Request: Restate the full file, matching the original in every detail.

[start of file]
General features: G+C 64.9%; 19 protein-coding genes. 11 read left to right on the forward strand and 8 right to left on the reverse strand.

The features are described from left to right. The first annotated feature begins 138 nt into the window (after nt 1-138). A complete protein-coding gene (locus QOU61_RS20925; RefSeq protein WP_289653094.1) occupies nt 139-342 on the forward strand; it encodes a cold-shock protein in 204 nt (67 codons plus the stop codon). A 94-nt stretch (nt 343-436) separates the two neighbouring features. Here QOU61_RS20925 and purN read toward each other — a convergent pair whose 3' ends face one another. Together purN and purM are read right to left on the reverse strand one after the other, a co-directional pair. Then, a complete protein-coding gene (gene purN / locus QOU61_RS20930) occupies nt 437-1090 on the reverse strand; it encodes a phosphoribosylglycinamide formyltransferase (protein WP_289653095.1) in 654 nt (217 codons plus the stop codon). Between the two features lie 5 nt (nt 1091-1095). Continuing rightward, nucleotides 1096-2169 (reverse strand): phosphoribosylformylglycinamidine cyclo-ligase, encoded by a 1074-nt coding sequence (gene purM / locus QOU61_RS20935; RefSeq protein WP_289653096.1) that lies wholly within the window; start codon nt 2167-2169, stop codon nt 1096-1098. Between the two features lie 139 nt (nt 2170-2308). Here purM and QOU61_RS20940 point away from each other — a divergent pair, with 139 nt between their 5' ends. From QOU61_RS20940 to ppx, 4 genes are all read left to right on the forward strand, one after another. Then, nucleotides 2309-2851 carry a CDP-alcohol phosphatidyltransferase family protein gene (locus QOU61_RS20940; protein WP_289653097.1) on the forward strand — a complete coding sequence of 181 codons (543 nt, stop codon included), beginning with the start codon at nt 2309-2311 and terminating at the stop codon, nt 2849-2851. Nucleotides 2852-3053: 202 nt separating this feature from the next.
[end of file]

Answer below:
General features: G+C 64.9%; 19 protein-coding genes. 11 read left to right on the forward strand and 8 right to left on the reverse strand.

The features are described from left to right. The first annotated feature begins 138 nt into the window (after nt 1-138). A complete protein-coding gene (locus QOU61_RS20925; RefSeq protein WP_289653094.1) occupies nt 139-342 on the forward strand; it encodes a cold-shock protein in 204 nt (67 codons plus the stop codon). A 94-nt stretch (nt 343-436) separates the two neighbouring features. Here QOU61_RS20925 and purN read toward each other — a convergent pair whose 3' ends face one another. Together purN and purM are read right to left on the reverse strand one after the other, a co-directional pair. Then, a complete protein-coding gene (gene purN / locus QOU61_RS20930) occupies nt 437-1090 on the reverse strand; it encodes a phosphoribosylglycinamide formyltransferase (protein WP_289653095.1) in 654 nt (217 codons plus the stop codon). Between the two features lie 5 nt (nt 1091-1095). Continuing rightward, nucleotides 1096-2169 (reverse strand): phosphoribosylformylglycinamidine cyclo-ligase, encoded by a 1074-nt coding sequence (gene purM / locus QOU61_RS20935; RefSeq protein WP_289653096.1) that lies wholly within the window; start codon nt 2167-2169, stop codon nt 1096-1098. Between the two features lie 139 nt (nt 2170-2308). Here purM and QOU61_RS20940 point away from each other — a divergent pair, with 139 nt between their 5' ends. From QOU61_RS20940 to ppx, 4 genes are all read left to right on the forward strand, one after another. Then, nucleotides 2309-2851 carry a CDP-alcohol phosphatidyltransferase family protein gene (locus QOU61_RS20940; protein WP_289653097.1) on the forward strand — a complete coding sequence of 181 codons (543 nt, stop codon included), beginning with the start codon at nt 2309-2311 and terminating at the stop codon, nt 2849-2851. Nucleotides 2852-3053: 202 nt separating this feature from the next.